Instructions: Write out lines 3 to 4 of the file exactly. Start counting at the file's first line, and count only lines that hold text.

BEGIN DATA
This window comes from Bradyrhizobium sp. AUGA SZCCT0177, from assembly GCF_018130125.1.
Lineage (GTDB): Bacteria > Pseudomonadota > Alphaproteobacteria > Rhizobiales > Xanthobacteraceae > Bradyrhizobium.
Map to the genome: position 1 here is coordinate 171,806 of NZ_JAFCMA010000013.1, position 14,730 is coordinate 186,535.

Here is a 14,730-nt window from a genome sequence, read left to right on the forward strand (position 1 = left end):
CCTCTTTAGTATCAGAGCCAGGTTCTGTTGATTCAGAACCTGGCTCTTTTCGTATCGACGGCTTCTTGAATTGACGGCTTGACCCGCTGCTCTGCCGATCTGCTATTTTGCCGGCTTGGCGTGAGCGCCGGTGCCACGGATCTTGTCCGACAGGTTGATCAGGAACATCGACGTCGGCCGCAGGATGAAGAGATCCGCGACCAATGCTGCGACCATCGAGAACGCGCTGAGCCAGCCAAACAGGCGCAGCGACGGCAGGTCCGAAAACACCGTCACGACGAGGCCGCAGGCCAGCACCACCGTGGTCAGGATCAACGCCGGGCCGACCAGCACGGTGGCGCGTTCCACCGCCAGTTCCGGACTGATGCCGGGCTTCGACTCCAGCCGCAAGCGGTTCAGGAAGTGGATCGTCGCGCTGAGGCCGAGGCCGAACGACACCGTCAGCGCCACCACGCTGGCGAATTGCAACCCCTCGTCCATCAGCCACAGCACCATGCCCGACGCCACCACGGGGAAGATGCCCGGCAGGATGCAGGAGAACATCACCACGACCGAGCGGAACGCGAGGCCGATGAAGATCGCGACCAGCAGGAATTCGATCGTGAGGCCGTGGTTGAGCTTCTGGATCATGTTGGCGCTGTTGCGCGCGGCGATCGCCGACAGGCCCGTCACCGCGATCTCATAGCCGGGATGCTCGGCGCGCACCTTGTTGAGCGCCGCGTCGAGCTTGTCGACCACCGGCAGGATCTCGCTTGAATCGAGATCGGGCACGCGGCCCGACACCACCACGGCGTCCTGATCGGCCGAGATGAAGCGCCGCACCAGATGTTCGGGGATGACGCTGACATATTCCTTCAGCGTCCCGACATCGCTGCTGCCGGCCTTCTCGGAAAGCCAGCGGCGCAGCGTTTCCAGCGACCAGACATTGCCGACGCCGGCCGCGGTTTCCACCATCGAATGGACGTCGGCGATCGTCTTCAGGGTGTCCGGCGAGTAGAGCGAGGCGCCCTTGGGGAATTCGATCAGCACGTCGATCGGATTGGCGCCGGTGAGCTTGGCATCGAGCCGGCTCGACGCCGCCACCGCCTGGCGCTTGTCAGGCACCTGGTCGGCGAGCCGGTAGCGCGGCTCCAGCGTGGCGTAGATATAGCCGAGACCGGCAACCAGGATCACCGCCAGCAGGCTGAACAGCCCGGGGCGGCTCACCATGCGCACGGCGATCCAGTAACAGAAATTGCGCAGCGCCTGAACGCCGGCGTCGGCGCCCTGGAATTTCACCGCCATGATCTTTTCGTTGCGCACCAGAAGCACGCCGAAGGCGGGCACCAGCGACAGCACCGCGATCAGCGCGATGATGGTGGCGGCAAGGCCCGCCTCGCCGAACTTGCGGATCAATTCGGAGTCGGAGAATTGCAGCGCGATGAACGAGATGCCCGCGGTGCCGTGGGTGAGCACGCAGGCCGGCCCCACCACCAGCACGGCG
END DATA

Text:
Map to the genome: position 1 here is coordinate 171,806 of NZ_JAFCMA010000013.1, position 14,730 is coordinate 186,535.

Here is a 14,730-nt window from a genome sequence, read left to right on the forward strand (position 1 = left end):